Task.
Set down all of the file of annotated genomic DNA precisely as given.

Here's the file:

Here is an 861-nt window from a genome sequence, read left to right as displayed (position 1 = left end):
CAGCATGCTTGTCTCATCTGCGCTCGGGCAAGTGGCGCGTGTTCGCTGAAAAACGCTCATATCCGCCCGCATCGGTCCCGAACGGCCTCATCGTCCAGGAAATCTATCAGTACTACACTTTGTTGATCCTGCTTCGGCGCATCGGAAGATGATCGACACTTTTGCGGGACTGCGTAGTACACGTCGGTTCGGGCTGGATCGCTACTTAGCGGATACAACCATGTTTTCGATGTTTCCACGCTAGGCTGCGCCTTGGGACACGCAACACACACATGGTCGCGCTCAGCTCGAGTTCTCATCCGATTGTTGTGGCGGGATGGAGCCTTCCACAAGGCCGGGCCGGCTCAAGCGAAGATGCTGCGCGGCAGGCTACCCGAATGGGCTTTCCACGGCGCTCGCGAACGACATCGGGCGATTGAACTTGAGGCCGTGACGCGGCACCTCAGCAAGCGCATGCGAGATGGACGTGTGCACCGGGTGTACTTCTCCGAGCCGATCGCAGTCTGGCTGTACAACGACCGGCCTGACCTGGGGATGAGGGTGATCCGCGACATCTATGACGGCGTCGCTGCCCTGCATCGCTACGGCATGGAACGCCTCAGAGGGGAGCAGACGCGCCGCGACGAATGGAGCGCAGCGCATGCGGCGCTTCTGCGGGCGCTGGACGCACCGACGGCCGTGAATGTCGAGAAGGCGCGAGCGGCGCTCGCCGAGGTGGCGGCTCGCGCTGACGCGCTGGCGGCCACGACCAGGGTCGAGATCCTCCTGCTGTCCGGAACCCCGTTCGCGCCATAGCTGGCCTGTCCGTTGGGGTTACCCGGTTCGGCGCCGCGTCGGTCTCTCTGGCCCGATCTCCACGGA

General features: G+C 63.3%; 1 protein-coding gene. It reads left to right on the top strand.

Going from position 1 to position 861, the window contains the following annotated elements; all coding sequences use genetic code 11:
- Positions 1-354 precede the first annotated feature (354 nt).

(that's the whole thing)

Here is an 861-nt window from a genome sequence, read left to right as displayed (position 1 = left end):
CAGCATGCTTGTCTCATCTGCGCTCGGGCAAGTGGCGCGTGTTCGCTGAAAAACGCTCATATCCGCCCGCATCGGTCCCGAACGGCCTCATCGTCCAGGAAATCTATCAGTACTACACTTTGTTGATCCTGCTTCGGCGCATCGGAAGATGATCGACACTTTTGCGGGACTGCGTAGTACACGTCGGTTCGGGCTGGATCGCTACTTAGCGGATACAACCATGTTTTCGATGTTTCCACGCTAGGCTGCGCCTTGGGACACGCAACACACACATGGTCGCGCTCAGCTCGAGTTCTCATCCGATTGTTGTGGCGGGATGGAGCCTTCCACAAGGCCGGGCCGGCTCAAGCGAAGATGCTGCGCGGCAGGCTACCCGAATGGGCTTTCCACGGCGCTCGCGAACGACATCGGGCGATTGAACTTGAGGCCGTGACGCGGCACCTCAGCAAGCGCATGCGAGATGGACGTGTGCACCGGGTGTACTTCTCCGAGCCGATCGCAGTCTGGCTGTACAACGACCGGCCTGACCTGGGGATGAGGGTGATCCGCGACATCTATGACGGCGTCGCTGCCCTGCATCGCTACGGCATGGAACGCCTCAGAGGGGAGCAGACGCGCCGCGACGAATGGAGCGCAGCGCATGCGGCGCTTCTGCGGGCGCTGGACGCACCGACGGCCGTGAATGTCGAGAAGGCGCGAGCGGCGCTCGCCGAGGTGGCGGCTCGCGCTGACGCGCTGGCGGCCACGACCAGGGTCGAGATCCTCCTGCTGTCCGGAACCCCGTTCGCGCCATAGCTGGCCTGTCCGTTGGGGTTACCCGGTTCGGCGCCGCGTCGGTCTCTCTGGCCCGATCTCCACGGA

General features: G+C 63.3%; 1 protein-coding gene. It reads left to right on the top strand.

Going from position 1 to position 861, the window contains the following annotated elements; all coding sequences use genetic code 11:
- Positions 1-354 precede the first annotated feature (354 nt).